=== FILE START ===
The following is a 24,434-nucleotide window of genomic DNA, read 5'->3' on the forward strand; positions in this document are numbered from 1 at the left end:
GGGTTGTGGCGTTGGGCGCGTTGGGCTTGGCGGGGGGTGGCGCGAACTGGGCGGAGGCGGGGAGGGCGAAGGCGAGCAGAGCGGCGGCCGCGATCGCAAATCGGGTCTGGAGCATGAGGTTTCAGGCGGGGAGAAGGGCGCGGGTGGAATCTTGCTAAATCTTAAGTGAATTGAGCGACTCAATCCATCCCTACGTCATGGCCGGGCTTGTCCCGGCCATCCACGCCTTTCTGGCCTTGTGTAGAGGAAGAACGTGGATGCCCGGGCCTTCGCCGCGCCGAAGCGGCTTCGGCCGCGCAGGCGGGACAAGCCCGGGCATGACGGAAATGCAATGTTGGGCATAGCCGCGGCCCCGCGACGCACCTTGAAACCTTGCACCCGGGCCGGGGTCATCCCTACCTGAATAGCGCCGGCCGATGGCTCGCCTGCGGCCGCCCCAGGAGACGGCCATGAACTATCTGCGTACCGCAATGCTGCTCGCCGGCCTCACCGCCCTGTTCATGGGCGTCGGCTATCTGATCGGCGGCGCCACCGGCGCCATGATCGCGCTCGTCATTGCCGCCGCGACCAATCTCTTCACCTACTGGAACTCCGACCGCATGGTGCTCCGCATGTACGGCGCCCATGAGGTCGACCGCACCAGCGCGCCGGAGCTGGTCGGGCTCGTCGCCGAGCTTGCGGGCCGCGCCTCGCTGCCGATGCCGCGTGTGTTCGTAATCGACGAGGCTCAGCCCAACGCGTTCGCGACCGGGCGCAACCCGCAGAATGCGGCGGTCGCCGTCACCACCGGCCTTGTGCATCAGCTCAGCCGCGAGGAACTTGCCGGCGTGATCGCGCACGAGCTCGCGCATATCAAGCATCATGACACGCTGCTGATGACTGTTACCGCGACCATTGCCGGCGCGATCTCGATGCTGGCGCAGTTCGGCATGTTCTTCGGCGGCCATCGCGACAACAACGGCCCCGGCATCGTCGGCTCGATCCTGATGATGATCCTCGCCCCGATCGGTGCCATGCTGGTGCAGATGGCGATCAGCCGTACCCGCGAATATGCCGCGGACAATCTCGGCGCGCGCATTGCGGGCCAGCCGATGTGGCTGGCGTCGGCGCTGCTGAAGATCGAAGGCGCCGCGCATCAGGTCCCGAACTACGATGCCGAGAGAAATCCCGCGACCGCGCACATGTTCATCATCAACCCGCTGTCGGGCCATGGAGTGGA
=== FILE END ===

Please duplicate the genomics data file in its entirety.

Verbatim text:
The following is a 24,434-nucleotide window of genomic DNA, read 5'->3' on the forward strand; positions in this document are numbered from 1 at the left end:
GGGTTGTGGCGTTGGGCGCGTTGGGCTTGGCGGGGGGTGGCGCGAACTGGGCGGAGGCGGGGAGGGCGAAGGCGAGCAGAGCGGCGGCCGCGATCGCAAATCGGGTCTGGAGCATGAGGTTTCAGGCGGGGAGAAGGGCGCGGGTGGAATCTTGCTAAATCTTAAGTGAATTGAGCGACTCAATCCATCCCTACGTCATGGCCGGGCTTGTCCCGGCCATCCACGCCTTTCTGGCCTTGTGTAGAGGAAGAACGTGGATGCCCGGGCCTTCGCCGCGCCGAAGCGGCTTCGGCCGCGCAGGCGGGACAAGCCCGGGCATGACGGAAATGCAATGTTGGGCATAGCCGCGGCCCCGCGACGCACCTTGAAACCTTGCACCCGGGCCGGGGTCATCCCTACCTGAATAGCGCCGGCCGATGGCTCGCCTGCGGCCGCCCCAGGAGACGGCCATGAACTATCTGCGTACCGCAATGCTGCTCGCCGGCCTCACCGCCCTGTTCATGGGCGTCGGCTATCTGATCGGCGGCGCCACCGGCGCCATGATCGCGCTCGTCATTGCCGCCGCGACCAATCTCTTCACCTACTGGAACTCCGACCGCATGGTGCTCCGCATGTACGGCGCCCATGAGGTCGACCGCACCAGCGCGCCGGAGCTGGTCGGGCTCGTCGCCGAGCTTGCGGGCCGCGCCTCGCTGCCGATGCCGCGTGTGTTCGTAATCGACGAGGCTCAGCCCAACGCGTTCGCGACCGGGCGCAACCCGCAGAATGCGGCGGTCGCCGTCACCACCGGCCTTGTGCATCAGCTCAGCCGCGAGGAACTTGCCGGCGTGATCGCGCACGAGCTCGCGCATATCAAGCATCATGACACGCTGCTGATGACTGTTACCGCGACCATTGCCGGCGCGATCTCGATGCTGGCGCAGTTCGGCATGTTCTTCGGCGGCCATCGCGACAACAACGGCCCCGGCATCGTCGGCTCGATCCTGATGATGATCCTCGCCCCGATCGGTGCCATGCTGGTGCAGATGGCGATCAGCCGTACCCGCGAATATGCCGCGGACAATCTCGGCGCGCGCATTGCGGGCCAGCCGATGTGGCTGGCGTCGGCGCTGCTGAAGATCGAAGGCGCCGCGCATCAGGTCCCGAACTACGATGCCGAGAGAAATCCCGCGACCGCGCACATGTTCATCATCAACCCGCTGTCGGGCCATGGAGTGGA